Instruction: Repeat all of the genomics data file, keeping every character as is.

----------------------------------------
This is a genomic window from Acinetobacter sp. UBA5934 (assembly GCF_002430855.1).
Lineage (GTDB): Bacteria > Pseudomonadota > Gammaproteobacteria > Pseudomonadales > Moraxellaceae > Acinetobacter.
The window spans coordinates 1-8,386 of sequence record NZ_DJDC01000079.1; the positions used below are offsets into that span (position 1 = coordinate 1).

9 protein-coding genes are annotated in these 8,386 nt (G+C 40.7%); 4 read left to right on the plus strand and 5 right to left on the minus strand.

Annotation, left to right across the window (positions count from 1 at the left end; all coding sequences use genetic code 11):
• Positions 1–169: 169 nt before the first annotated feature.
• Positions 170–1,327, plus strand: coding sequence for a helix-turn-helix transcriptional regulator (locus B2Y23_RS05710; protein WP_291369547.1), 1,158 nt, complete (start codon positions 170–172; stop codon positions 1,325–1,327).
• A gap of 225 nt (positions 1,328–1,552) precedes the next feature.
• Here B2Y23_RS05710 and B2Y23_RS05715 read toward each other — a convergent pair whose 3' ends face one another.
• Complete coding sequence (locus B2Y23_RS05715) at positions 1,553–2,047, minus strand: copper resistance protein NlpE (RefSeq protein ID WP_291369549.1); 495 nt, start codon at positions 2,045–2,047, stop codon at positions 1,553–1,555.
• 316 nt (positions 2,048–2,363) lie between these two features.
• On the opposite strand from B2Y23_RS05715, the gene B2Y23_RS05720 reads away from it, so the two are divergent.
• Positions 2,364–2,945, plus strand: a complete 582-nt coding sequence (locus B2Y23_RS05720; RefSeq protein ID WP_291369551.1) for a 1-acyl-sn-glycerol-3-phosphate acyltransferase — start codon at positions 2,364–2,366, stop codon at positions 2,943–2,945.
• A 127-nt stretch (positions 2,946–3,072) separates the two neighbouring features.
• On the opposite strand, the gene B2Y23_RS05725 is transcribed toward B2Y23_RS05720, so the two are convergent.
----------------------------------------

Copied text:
This is a genomic window from Acinetobacter sp. UBA5934 (assembly GCF_002430855.1).
Lineage (GTDB): Bacteria > Pseudomonadota > Gammaproteobacteria > Pseudomonadales > Moraxellaceae > Acinetobacter.
The window spans coordinates 1-8,386 of sequence record NZ_DJDC01000079.1; the positions used below are offsets into that span (position 1 = coordinate 1).

9 protein-coding genes are annotated in these 8,386 nt (G+C 40.7%); 4 read left to right on the plus strand and 5 right to left on the minus strand.

Annotation, left to right across the window (positions count from 1 at the left end; all coding sequences use genetic code 11):
• Positions 1–169: 169 nt before the first annotated feature.
• Positions 170–1,327, plus strand: coding sequence for a helix-turn-helix transcriptional regulator (locus B2Y23_RS05710; protein WP_291369547.1), 1,158 nt, complete (start codon positions 170–172; stop codon positions 1,325–1,327).
• A gap of 225 nt (positions 1,328–1,552) precedes the next feature.
• Here B2Y23_RS05710 and B2Y23_RS05715 read toward each other — a convergent pair whose 3' ends face one another.
• Complete coding sequence (locus B2Y23_RS05715) at positions 1,553–2,047, minus strand: copper resistance protein NlpE (RefSeq protein ID WP_291369549.1); 495 nt, start codon at positions 2,045–2,047, stop codon at positions 1,553–1,555.
• 316 nt (positions 2,048–2,363) lie between these two features.
• On the opposite strand from B2Y23_RS05715, the gene B2Y23_RS05720 reads away from it, so the two are divergent.
• Positions 2,364–2,945, plus strand: a complete 582-nt coding sequence (locus B2Y23_RS05720; RefSeq protein ID WP_291369551.1) for a 1-acyl-sn-glycerol-3-phosphate acyltransferase — start codon at positions 2,364–2,366, stop codon at positions 2,943–2,945.
• A 127-nt stretch (positions 2,946–3,072) separates the two neighbouring features.
• On the opposite strand, the gene B2Y23_RS05725 is transcribed toward B2Y23_RS05720, so the two are convergent.